The sonnet’s sestet shifts from light to darkn (nights), from objective to half-imagined detail, from Mossbawn farm’s free gift to an old local woman to something she gave in return.

Brightly lit darkness (full moon lifted past her gable) was thrown back into the crone’s abode (fell back through her window) to become part (lie into) of her domestic set-up (water set out on the table).

In return for the poetic charge gifted to him Heaney’s final triplet sets memory of the old crone’s message in the eternal present of his poem (I have dipped to drink again): the biblical warning (admonishment) he claims was printed on her cup (Remember the Giver) retreating slowly into the past (fading off the lip) but unforgotten.

  • stagger: move unsteadily threatening to fall;
  • old bat :offensive colloquialism levelled at old persons by impertinent youngsters
  • whooping cough: contagious disease mostly affecting children with convulsive coughs followed by a whooping sound;
  • clatter: repeated rattling;
  • diminuendo: musical term indicating a decrease in loudness;
  • apron: protective garment worn at the front and tied at the back;
  • pocked: scarred with blemishes;
  • enamel: glossy substance applied to an item as a protective coat
  • brimming: filled to overflowing:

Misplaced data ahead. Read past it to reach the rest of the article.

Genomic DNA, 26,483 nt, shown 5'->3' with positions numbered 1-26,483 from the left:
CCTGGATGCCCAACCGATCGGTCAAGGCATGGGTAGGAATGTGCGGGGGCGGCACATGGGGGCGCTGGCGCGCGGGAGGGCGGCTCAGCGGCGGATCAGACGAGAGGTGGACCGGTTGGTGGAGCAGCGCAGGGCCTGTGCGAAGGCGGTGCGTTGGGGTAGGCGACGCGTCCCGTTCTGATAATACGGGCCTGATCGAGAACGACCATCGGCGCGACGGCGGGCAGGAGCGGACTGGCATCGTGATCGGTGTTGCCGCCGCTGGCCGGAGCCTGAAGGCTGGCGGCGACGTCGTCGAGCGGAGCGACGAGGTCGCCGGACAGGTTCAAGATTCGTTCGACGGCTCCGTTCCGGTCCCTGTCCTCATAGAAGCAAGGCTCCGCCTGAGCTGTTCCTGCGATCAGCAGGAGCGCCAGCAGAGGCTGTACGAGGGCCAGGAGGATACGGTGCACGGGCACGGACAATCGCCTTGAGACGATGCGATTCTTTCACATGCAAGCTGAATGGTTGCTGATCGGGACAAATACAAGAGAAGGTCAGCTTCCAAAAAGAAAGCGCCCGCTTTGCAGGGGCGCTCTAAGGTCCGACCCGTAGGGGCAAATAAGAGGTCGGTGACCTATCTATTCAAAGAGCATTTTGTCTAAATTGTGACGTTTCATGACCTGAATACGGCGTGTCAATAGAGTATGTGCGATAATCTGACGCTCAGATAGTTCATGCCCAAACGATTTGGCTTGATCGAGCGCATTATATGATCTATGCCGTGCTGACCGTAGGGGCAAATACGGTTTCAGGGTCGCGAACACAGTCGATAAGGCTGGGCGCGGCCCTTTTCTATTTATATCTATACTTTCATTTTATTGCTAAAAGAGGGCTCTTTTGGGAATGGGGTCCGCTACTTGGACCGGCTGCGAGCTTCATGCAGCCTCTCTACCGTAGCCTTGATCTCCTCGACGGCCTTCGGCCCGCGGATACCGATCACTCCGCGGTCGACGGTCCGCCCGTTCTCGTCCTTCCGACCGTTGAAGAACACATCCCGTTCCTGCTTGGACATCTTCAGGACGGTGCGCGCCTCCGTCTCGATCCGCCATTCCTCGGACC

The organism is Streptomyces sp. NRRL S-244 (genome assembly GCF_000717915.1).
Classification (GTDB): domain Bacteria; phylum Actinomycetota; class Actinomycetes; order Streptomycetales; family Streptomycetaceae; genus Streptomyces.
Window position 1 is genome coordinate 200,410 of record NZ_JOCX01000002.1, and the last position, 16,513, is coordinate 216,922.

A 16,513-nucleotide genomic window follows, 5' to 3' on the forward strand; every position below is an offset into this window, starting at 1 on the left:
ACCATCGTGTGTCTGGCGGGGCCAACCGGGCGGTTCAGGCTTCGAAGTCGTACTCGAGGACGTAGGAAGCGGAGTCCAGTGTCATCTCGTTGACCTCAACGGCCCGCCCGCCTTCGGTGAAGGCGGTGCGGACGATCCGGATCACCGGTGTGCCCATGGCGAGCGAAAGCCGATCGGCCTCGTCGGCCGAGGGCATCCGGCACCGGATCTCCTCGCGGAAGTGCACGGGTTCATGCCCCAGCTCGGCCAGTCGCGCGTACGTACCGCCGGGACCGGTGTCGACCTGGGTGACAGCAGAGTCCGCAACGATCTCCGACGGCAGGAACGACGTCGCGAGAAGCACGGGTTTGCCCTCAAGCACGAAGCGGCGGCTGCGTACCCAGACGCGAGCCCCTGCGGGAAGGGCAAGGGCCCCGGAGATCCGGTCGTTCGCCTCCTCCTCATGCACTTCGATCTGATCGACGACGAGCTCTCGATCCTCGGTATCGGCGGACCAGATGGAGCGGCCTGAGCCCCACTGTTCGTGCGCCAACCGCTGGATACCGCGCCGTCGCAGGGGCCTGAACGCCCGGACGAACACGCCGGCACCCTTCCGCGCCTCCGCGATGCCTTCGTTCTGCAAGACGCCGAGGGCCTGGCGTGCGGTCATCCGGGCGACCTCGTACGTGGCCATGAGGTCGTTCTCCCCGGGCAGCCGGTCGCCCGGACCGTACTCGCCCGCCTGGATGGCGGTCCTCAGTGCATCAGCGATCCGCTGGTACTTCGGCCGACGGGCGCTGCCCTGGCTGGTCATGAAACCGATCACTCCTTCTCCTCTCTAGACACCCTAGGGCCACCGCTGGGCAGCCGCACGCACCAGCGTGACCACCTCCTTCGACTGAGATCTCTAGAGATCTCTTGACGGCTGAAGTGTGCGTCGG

• treble: musical term denoting the highest register of the human voice (traditionally used for boy choristers);
  • creak: the high-pitched sound of something under strain;
  • gable: end wall including the shape of a pitched roof;
  • dip: place briefly into a liquid;
  • faithful: steadfastly loyal;
  • admonishment: warning, reprimand;
  • Remember the Giver: phrase in both Psalms and Isaiah in The Holy Bible enjoining people not to forget the source of God’s benefits;
  • fade: grow faint;
  • lip: smoothed upper edge of a container;


  • In his later Catechism from Ten Glosses in Electric Light (2001) Heaney further revealed the warmth of his feelings for others: ‘Who is my neighbour? … My neighbour is all mankind’.



  • sonnet: octet + sestet in four sentences; relative balance between sentence length, punctuation marks and enjambed lines determines flow and  rhythm within the oral delivery possibilities;